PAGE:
All Posts Tagged With: "bill 101"
If this province doesn’t grow up, I might leave
As a Montrealer of Greek origin who is fluent in Greek, French and English, I look at Quebec and all the incidents that have occurred in the past few months and I ask myself this one, simple, question: what the hell is going on?
But there’s another question Anglophones and Francophones should be asking themselves: why can’t we embrace bilingualism in this province? Why can’t we accept that Quebec is a province of two official languages and both will be equally represented from now on? Why do we insist on pointing fingers at each other and accusing the other side of undermining the other’s language?
Since the election of the PQ government, things have seriously worsened. The Office quebecois de la langue française found new life after receiving unnecessary funding from the provincial government and put it to absolutely no use by attacking restaurants like Buonanotte, ultimately making fools of themselves and of the PQ in the process. These are old-school techniques that the younger, more open-minded generation of Quebecers simply doesn’t appreciate.
It may become more difficult to attend English CEGEPs
English-rights activists in Quebec are raising concerns about a proposed new language law they say infringes on their rights.
The new law is intended to build on Quebec’s landmark language legislation, Bill 101, to strengthen French language in the province.
But protesters, who gathered outside Premier Pauline Marois’ office on Sunday, say they feel under attack by the Parti Quebecois government. The group is worried about new rules designed to encourage French in small businesses, municipalities and post-secondary education.
Many waved Canadian flags and wore toques featuring the Maple Leaf as they stood on a frigid downtown street corner. As the demonstration wound down, the protesters broke into a rendition of O Canada.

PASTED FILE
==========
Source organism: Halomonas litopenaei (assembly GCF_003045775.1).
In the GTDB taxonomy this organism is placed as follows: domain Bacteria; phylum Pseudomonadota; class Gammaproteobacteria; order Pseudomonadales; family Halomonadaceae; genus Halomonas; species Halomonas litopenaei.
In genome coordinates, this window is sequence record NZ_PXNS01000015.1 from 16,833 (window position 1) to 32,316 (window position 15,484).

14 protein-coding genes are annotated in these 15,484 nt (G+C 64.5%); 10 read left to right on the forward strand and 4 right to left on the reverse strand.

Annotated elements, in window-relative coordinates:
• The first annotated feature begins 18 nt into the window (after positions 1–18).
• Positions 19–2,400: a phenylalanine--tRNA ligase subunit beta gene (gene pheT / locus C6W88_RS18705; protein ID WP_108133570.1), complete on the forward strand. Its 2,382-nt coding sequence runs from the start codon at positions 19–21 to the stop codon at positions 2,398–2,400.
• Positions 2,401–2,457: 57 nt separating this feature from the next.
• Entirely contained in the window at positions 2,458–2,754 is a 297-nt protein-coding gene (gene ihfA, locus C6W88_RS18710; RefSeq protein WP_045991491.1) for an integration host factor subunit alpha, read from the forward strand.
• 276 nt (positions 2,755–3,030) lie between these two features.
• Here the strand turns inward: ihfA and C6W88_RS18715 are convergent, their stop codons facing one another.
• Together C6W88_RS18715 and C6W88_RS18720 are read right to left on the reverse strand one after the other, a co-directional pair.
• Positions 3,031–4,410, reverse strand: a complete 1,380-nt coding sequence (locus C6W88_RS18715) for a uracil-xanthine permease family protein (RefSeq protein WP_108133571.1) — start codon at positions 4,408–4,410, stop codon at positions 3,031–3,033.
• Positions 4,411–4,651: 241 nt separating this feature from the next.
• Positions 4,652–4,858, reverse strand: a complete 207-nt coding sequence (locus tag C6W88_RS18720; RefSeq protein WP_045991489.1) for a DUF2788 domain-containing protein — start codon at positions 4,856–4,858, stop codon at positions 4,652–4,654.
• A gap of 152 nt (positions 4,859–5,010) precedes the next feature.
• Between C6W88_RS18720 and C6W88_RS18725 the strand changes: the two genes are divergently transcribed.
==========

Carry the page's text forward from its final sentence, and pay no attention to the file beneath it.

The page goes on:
“We still belong to the country of Canada and we still have our rights,” said Christopher Rose, a 27-year-old Montrealer.
“There shouldn’t be any quarrels here in Quebec… There’s nothing wrong with being bilingual, there’s nothing wrong with English, and there’s nothing wrong with French either.”
Fédération étudiante collégiale du Québec can’t find consensus on issue of restricting access to English-language colleges
Quebec’s largest CEGEP student lobby group won’t be taking a stance on calls by the Parti Québécois for the province to extend language restrictions to the colleges.
The 23 student associations of the Fédération étudiante collégiale du Québec debated the issue at the organization’s general assembly, last weekend. But after a “heated debate,” the group was unable to reach a consensus.
FÉCQ president Léo Bureau-Blouin, who was reelected to a second term at the assembly, told the Montreal Gazette that debate over the PQ proposal split the group down the middle, and that, “we haven’t closed the door on the idea … But for now, we’d like to proceed with measures [to promote French] that are more consensual.”